Officials with the Centers for Disease Control (CDC) recently extended the national moratorium on evictions to July 31, 2021. The moratorium halts residential evictions of covered persons for nonpayment of rent, and was set to expire on June 30. The CDC announced this is the final extension of the moratorium.
To qualify, a covered person (renter) must have met eligibility requirements to avoid eviction during the moratorium period. The obligations include maximum income requirements, a demonstrated need for assistance, a declaration that they would have no other housing, and more.
How has the moratorium affected landlords?
Many landlords have been burdened with continuing mortgage payments and other financial obligations during the whole of the pandemic, with some facing foreclosure if they were not granted forbearance from their lending institution.
How can landlords assist tenants?
Communication is key for both landlords and tenants, and landlords may wish to assist tenants affected by the pandemic with help securing local, state, and federal aid to be used for rent payment.
There are several assistance options available to aid renters in need, including the COVID Emergency Rental Assistance Program (CERA), which helps renters with past-due rent and utilities for up to 12 months and then an additional three months for rent, according to the U.S. Department of Treasury. To apply, visit www.michigan.gov/cera.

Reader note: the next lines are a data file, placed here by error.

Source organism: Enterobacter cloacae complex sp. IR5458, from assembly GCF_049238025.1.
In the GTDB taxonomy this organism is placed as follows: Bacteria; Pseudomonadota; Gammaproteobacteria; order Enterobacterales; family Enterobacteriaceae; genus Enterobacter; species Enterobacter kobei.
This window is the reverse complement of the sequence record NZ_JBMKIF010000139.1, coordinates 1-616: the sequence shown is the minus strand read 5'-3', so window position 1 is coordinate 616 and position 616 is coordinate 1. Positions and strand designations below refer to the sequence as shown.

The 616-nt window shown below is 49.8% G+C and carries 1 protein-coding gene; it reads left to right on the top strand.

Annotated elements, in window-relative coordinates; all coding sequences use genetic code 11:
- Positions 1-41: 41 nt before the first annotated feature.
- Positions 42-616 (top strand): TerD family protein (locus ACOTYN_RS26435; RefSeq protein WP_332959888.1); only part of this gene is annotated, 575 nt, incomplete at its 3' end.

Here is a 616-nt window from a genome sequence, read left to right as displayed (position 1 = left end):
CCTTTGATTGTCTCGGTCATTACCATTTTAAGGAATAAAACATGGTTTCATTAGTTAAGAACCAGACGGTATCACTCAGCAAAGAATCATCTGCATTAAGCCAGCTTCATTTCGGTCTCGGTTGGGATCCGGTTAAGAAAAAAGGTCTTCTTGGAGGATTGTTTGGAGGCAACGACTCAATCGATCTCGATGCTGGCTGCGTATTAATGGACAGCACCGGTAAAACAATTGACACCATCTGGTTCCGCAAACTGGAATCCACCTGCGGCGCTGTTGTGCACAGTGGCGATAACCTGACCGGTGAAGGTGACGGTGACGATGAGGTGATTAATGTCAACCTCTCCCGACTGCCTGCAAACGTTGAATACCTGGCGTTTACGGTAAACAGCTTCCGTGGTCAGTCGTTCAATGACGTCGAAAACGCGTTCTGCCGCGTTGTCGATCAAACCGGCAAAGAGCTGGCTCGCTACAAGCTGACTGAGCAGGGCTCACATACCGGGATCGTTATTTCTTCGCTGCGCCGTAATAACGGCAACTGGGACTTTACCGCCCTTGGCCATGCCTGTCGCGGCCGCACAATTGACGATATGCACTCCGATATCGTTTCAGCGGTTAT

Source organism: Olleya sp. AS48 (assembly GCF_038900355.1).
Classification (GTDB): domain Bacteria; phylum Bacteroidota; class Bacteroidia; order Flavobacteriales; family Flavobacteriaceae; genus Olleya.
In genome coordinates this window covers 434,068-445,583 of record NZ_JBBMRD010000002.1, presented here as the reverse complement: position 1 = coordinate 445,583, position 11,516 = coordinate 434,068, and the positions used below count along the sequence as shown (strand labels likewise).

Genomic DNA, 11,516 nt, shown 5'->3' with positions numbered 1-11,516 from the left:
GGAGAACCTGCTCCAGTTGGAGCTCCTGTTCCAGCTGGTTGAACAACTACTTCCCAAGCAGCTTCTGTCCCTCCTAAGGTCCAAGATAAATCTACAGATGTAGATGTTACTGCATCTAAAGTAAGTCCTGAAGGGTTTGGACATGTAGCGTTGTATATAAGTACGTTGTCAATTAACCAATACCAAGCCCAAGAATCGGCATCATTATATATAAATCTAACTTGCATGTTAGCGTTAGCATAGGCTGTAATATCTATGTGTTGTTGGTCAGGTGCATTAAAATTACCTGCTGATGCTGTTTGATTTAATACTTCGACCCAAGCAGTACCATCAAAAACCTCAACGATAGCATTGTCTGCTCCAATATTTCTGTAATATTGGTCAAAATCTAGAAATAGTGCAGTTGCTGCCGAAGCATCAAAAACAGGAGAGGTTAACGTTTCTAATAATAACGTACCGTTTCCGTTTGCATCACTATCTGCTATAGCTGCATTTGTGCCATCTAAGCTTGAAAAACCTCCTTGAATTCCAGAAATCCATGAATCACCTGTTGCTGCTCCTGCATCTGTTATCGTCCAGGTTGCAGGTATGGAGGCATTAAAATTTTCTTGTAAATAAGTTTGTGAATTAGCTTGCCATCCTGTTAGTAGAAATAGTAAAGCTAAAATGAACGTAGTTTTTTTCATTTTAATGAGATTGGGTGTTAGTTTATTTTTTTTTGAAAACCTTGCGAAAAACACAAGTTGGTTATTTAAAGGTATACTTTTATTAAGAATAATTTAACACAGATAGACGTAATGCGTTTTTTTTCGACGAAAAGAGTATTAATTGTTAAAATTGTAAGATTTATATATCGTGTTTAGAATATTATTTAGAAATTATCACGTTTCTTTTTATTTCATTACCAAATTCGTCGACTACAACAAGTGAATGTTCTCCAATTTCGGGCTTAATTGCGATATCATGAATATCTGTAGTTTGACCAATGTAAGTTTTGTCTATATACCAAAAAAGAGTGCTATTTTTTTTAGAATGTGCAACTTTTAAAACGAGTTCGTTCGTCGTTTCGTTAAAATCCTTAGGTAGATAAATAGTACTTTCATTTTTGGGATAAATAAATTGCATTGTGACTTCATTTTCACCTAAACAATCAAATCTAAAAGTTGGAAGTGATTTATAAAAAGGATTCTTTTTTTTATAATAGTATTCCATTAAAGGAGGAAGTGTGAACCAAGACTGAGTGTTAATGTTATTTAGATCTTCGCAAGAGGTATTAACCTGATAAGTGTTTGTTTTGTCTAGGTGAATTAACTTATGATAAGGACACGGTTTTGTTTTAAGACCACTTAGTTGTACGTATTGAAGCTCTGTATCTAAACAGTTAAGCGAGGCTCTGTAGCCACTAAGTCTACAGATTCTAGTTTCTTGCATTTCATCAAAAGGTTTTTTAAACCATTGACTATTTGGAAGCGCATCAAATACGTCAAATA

Landlords may legally take action against a renter not covered by the order or one who is engaged in criminal activity at any time.
Communication between the landlord and tenant initially comes in the form of a warning letter with a legal notice. If the tenant has not complied with the notice, then the landlord may wish to file a complaint in the district court where the property is located. A hearing may take place, and after that the physical removal of persons and property (eviction) may ensue.
What will happen once the moratorium ends?
“There will be an uptick in cases, but I would not expect one specific event. The judges may have a hard time with caseload, which will stretch out the process and provide more time for tenants,” said O’Reilly Rancilio attorney Keith Jablonski, who specializes in landlord/tenant law. “You won’t see a flood of evictions immediately after the moratorium ends because of the formalities and due process requirements, but landlords should start planning.”
Housing experts state that it may be difficult to quantify how many people may face eviction. However, according to the Center on Budget and Policy Priorities, an estimated 10.4 million adults living in rental housing — 14 percent of adult renters — were not caught up on rent, according to data collected May 12–24. This could represent a significant amount of evictions, and as such landlords should prepare.
Help for landlords
Attorneys who specialize in landlord/tenant law are the best source of advice for landlords considering evictions. For more information, please call 586-726-1000 or visit www.orlaw.com.